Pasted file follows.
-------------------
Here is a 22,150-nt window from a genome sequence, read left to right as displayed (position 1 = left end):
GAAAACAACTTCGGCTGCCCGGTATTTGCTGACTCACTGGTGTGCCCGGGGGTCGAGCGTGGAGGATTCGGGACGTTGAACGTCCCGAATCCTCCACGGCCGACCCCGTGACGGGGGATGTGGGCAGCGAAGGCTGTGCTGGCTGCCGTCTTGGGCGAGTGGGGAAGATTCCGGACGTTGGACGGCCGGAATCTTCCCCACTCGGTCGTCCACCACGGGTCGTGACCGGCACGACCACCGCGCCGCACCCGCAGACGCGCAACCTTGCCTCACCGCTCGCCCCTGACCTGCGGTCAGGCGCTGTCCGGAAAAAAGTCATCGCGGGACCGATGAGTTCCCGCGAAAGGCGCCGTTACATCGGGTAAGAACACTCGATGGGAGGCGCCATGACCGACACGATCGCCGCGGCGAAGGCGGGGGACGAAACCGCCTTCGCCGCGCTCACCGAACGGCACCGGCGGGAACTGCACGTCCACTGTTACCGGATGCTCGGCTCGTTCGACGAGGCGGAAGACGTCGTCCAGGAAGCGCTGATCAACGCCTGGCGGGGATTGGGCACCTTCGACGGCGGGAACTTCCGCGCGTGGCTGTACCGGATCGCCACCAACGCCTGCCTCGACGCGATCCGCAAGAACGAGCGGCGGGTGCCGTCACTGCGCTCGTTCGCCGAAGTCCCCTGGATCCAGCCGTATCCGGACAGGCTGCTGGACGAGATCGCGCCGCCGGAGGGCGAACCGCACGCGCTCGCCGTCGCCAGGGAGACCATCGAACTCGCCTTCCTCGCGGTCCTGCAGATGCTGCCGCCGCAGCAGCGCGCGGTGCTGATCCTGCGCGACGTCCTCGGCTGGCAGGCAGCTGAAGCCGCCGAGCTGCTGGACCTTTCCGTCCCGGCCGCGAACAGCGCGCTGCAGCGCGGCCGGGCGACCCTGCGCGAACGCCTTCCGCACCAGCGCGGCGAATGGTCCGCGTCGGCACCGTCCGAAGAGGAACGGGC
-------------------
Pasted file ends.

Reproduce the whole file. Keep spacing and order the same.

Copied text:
Here is a 22,150-nt window from a genome sequence, read left to right as displayed (position 1 = left end):
GAAAACAACTTCGGCTGCCCGGTATTTGCTGACTCACTGGTGTGCCCGGGGGTCGAGCGTGGAGGATTCGGGACGTTGAACGTCCCGAATCCTCCACGGCCGACCCCGTGACGGGGGATGTGGGCAGCGAAGGCTGTGCTGGCTGCCGTCTTGGGCGAGTGGGGAAGATTCCGGACGTTGGACGGCCGGAATCTTCCCCACTCGGTCGTCCACCACGGGTCGTGACCGGCACGACCACCGCGCCGCACCCGCAGACGCGCAACCTTGCCTCACCGCTCGCCCCTGACCTGCGGTCAGGCGCTGTCCGGAAAAAAGTCATCGCGGGACCGATGAGTTCCCGCGAAAGGCGCCGTTACATCGGGTAAGAACACTCGATGGGAGGCGCCATGACCGACACGATCGCCGCGGCGAAGGCGGGGGACGAAACCGCCTTCGCCGCGCTCACCGAACGGCACCGGCGGGAACTGCACGTCCACTGTTACCGGATGCTCGGCTCGTTCGACGAGGCGGAAGACGTCGTCCAGGAAGCGCTGATCAACGCCTGGCGGGGATTGGGCACCTTCGACGGCGGGAACTTCCGCGCGTGGCTGTACCGGATCGCCACCAACGCCTGCCTCGACGCGATCCGCAAGAACGAGCGGCGGGTGCCGTCACTGCGCTCGTTCGCCGAAGTCCCCTGGATCCAGCCGTATCCGGACAGGCTGCTGGACGAGATCGCGCCGCCGGAGGGCGAACCGCACGCGCTCGCCGTCGCCAGGGAGACCATCGAACTCGCCTTCCTCGCGGTCCTGCAGATGCTGCCGCCGCAGCAGCGCGCGGTGCTGATCCTGCGCGACGTCCTCGGCTGGCAGGCAGCTGAAGCCGCCGAGCTGCTGGACCTTTCCGTCCCGGCCGCGAACAGCGCGCTGCAGCGCGGCCGGGCGACCCTGCGCGAACGCCTTCCGCACCAGCGCGGCGAATGGTCCGCGTCGGCACCGTCCGAAGAGGAACGGGC